This edition of Keeping Up With... was written by Cathryn F. Miller, Rebekah S. Miller, and Gesina A. Phillips.
Cathryn F. Miller is a Visiting Social Sciences Librarian at Duquesne University, email: firstname.lastname@example.org; Rebekah S. Miller is a STEM Librarian at Duquesne University, email: email@example.com; and Gesina A. Phillips is a Digital Scholarship Librarian at Duquesne University, email: firstname.lastname@example.org
What is Research Data Management?
Research Data Management (RDM) is a broad concept that includes processes undertaken to create organized, documented, accessible, and reusable quality research data.  The role of the librarian is to support researchers through the research data lifecycle.
Figure 1: USGS Data Lifecycle Model 
The processes involved in RDM are more complex than simply backing up data on a thumb drive and ensuring that sensitive data is kept secure. Managing data includes using file naming conventions, organizing files, creating metadata, controlling access to data, backing up data, citing data, and more. There are checklists online which point to the considerations and processes in RDM (see UK Data Services Checklist  and DCC checklist ).
RDM is a relevant topic to keep up with at a time when researchers are increasingly required to create data management plans, provide methodological transparency, and share data. 
Making the Case for RDM
While many researchers are interested in data management, there are some who may not see a need for it at all. If that’s the case, there are both carrots and sticks that can be used to encourage them.
- Save Time: Properly managing data is in a researcher’s best interest; being able locate past or current data and accompanying metadata saves time, frustration, and money.
- Increase Citations: Well-managed data is easy to share, which can lead to the data itself being cited; making the data available may also lead to more citations for the original paper. 
- Enhance Reproducibility: Data management enhances reproducibility by making the methodology more transparent.
- Preserve Data: While data management encourages researchers to consider backup and security measures, it also ensures that data is preserved, not just stored. Preservation focuses on the long-term ability to access and use data, and considers interoperability and open file formats.
- Required Sharing: Funders and journals have begun to require data sharing as a requirement of publication or award acceptance; Nature, PLoS One, and the American Journal of Political Science all have data sharing requirements.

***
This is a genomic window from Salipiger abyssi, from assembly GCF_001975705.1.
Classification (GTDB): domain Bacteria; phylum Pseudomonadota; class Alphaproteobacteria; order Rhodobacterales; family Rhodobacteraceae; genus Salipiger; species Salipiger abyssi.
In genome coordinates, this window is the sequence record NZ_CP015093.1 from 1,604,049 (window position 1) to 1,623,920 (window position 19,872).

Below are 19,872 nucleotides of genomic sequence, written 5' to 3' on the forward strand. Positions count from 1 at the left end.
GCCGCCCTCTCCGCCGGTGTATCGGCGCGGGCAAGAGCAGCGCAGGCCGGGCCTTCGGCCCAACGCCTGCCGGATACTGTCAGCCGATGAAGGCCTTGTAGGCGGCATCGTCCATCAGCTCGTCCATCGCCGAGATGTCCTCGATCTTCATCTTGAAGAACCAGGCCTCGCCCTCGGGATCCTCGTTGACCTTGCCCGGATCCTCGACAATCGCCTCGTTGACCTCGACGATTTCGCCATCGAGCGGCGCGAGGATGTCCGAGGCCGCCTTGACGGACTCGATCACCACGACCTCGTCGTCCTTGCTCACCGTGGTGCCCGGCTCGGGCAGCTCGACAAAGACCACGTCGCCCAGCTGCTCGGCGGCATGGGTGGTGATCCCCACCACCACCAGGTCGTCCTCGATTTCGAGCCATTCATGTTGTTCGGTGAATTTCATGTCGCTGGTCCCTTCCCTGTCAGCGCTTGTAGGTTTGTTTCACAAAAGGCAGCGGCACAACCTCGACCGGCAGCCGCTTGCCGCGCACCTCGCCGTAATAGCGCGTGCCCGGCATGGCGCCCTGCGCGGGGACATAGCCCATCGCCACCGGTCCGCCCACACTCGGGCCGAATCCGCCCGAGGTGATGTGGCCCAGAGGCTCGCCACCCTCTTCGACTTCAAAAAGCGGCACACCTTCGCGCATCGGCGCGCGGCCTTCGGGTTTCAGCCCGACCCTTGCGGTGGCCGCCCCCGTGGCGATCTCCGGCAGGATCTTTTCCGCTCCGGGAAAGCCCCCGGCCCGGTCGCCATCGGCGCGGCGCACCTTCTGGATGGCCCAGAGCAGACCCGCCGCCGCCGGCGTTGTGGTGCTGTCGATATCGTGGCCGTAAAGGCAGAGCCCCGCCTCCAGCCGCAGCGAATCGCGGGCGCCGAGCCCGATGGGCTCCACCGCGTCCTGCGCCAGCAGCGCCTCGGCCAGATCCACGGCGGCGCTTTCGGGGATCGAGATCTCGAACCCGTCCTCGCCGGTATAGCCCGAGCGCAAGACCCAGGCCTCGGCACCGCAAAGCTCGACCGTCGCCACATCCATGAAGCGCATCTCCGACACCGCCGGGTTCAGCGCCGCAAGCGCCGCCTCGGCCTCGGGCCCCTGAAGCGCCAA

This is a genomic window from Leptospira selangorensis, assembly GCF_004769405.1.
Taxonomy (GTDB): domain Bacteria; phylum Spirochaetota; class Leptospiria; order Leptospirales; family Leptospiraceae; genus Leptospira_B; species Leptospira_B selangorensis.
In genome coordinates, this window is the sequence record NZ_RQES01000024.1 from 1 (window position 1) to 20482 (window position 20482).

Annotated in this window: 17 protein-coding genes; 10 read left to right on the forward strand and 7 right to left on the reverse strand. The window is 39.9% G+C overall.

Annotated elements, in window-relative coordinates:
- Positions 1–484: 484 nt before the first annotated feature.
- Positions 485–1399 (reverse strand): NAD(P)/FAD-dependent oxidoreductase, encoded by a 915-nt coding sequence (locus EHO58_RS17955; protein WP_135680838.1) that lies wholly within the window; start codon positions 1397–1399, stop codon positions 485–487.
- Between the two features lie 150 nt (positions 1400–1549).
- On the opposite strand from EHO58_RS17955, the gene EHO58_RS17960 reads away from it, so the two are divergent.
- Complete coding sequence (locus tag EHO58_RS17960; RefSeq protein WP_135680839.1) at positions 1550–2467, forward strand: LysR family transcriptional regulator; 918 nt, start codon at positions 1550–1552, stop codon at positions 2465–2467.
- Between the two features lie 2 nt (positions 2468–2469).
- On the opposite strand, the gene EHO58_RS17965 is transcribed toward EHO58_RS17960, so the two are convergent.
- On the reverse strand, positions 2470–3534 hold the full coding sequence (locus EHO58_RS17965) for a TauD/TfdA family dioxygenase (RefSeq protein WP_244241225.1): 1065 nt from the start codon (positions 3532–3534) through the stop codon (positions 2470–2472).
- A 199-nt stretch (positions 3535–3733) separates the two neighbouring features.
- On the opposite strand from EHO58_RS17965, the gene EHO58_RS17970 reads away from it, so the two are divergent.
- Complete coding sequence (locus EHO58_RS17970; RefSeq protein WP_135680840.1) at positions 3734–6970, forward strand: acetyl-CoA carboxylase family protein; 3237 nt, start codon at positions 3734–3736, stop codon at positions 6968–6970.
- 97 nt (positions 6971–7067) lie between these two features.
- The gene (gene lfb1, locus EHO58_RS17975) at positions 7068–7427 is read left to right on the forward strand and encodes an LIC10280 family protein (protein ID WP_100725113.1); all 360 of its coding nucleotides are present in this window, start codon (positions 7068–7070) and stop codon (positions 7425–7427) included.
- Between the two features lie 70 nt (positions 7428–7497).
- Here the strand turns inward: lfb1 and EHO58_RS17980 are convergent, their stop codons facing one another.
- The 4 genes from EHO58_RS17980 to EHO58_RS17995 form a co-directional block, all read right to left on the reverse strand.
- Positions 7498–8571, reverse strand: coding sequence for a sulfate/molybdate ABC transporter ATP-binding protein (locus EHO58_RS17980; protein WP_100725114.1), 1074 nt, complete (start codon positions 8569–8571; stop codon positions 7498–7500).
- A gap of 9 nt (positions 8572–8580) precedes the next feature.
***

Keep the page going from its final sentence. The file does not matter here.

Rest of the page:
- Required Data Management Plans: A variety of government funders (e.g., NSF, NIH) and private funders (e.g., Bill & Melinda Gates Foundation ) require data management plans and/or data sharing.
- Prevent Retraction: Accessible data protects from retraction; the New England Journal of Medicine retracted an article after the underlying data could not be located,  as has Cell Cycle. 
The Role of the Librarian
Librarians need to provide RDM services that take into account the “interests and needs” of the university community that includes graduate students, faculty, and research staff  Understanding the current practices, knowledge, and desired support at a university is therefore key in developing and maintaining relevant services.
- Services and Education: How are librarians serving researchers? Common RDM services include helping researchers to deposit data in institutional and disciplinary repositories, assisting with data management plans, and consulting with research teams. Librarians also serve the research community by creating workshops, webinars, and tutorials. Providing RDM services does not require librarians to become experts at statistics, programming or IRB proposals, but instead to develop a robust understanding of tools and support mechanisms available on campus. This may prompt collaboration with campus computing or statistical support services.
- Information: Providing background information as well as advanced information about RDM through LibGuides, newsletters, or webpages is also important. When communicating information, it is important to limit jargon and use the terminology that researchers themselves are familiar with. More than 50% of the academic libraries that have an RDM presence online provide information related to creating data management plans, data documentation, metadata standards, storage and preservation.